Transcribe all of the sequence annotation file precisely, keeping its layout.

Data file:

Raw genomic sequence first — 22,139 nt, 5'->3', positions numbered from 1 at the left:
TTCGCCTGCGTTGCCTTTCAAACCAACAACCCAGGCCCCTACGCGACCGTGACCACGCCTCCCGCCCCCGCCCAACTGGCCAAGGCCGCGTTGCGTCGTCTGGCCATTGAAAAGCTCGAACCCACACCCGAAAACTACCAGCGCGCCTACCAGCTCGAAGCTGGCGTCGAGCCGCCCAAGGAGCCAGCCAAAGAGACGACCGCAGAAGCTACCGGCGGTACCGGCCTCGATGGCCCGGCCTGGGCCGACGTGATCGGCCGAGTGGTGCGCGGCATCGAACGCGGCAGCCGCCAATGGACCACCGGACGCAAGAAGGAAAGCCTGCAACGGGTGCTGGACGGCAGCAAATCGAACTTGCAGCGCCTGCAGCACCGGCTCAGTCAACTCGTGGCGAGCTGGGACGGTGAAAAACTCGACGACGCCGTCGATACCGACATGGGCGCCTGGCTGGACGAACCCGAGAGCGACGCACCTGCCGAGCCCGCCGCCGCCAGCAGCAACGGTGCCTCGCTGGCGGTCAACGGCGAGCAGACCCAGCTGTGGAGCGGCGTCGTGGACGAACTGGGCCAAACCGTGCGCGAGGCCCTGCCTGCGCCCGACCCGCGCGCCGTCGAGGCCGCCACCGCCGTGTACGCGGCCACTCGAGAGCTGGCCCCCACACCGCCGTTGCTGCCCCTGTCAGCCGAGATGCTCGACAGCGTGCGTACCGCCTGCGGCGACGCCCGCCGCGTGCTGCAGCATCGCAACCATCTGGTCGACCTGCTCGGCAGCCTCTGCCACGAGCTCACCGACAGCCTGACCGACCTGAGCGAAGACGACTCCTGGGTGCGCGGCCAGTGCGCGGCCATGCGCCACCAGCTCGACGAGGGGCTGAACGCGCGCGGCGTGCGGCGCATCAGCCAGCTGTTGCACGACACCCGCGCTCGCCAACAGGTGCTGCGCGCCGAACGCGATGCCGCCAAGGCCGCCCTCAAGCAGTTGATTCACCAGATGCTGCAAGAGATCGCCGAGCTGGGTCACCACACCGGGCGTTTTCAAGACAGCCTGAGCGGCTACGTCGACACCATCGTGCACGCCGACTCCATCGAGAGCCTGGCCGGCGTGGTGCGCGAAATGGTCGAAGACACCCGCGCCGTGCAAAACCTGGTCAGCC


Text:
Raw genomic sequence first — 22,139 nt, 5'->3', positions numbered from 1 at the left:
TTCGCCTGCGTTGCCTTTCAAACCAACAACCCAGGCCCCTACGCGACCGTGACCACGCCTCCCGCCCCCGCCCAACTGGCCAAGGCCGCGTTGCGTCGTCTGGCCATTGAAAAGCTCGAACCCACACCCGAAAACTACCAGCGCGCCTACCAGCTCGAAGCTGGCGTCGAGCCGCCCAAGGAGCCAGCCAAAGAGACGACCGCAGAAGCTACCGGCGGTACCGGCCTCGATGGCCCGGCCTGGGCCGACGTGATCGGCCGAGTGGTGCGCGGCATCGAACGCGGCAGCCGCCAATGGACCACCGGACGCAAGAAGGAAAGCCTGCAACGGGTGCTGGACGGCAGCAAATCGAACTTGCAGCGCCTGCAGCACCGGCTCAGTCAACTCGTGGCGAGCTGGGACGGTGAAAAACTCGACGACGCCGTCGATACCGACATGGGCGCCTGGCTGGACGAACCCGAGAGCGACGCACCTGCCGAGCCCGCCGCCGCCAGCAGCAACGGTGCCTCGCTGGCGGTCAACGGCGAGCAGACCCAGCTGTGGAGCGGCGTCGTGGACGAACTGGGCCAAACCGTGCGCGAGGCCCTGCCTGCGCCCGACCCGCGCGCCGTCGAGGCCGCCACCGCCGTGTACGCGGCCACTCGAGAGCTGGCCCCCACACCGCCGTTGCTGCCCCTGTCAGCCGAGATGCTCGACAGCGTGCGTACCGCCTGCGGCGACGCCCGCCGCGTGCTGCAGCATCGCAACCATCTGGTCGACCTGCTCGGCAGCCTCTGCCACGAGCTCACCGACAGCCTGACCGACCTGAGCGAAGACGACTCCTGGGTGCGCGGCCAGTGCGCGGCCATGCGCCACCAGCTCGACGAGGGGCTGAACGCGCGCGGCGTGCGGCGCATCAGCCAGCTGTTGCACGACACCCGCGCTCGCCAACAGGTGCTGCGCGCCGAACGCGATGCCGCCAAGGCCGCCCTCAAGCAGTTGATTCACCAGATGCTGCAAGAGATCGCCGAGCTGGGTCACCACACCGGGCGTTTTCAAGACAGCCTGAGCGGCTACGTCGACACCATCGTGCACGCCGACTCCATCGAGAGCCTGGCCGGCGTGGTGCGCGAAATGGTCGAAGACACCCGCGCCGTGCAAAACCTGGTCAGCC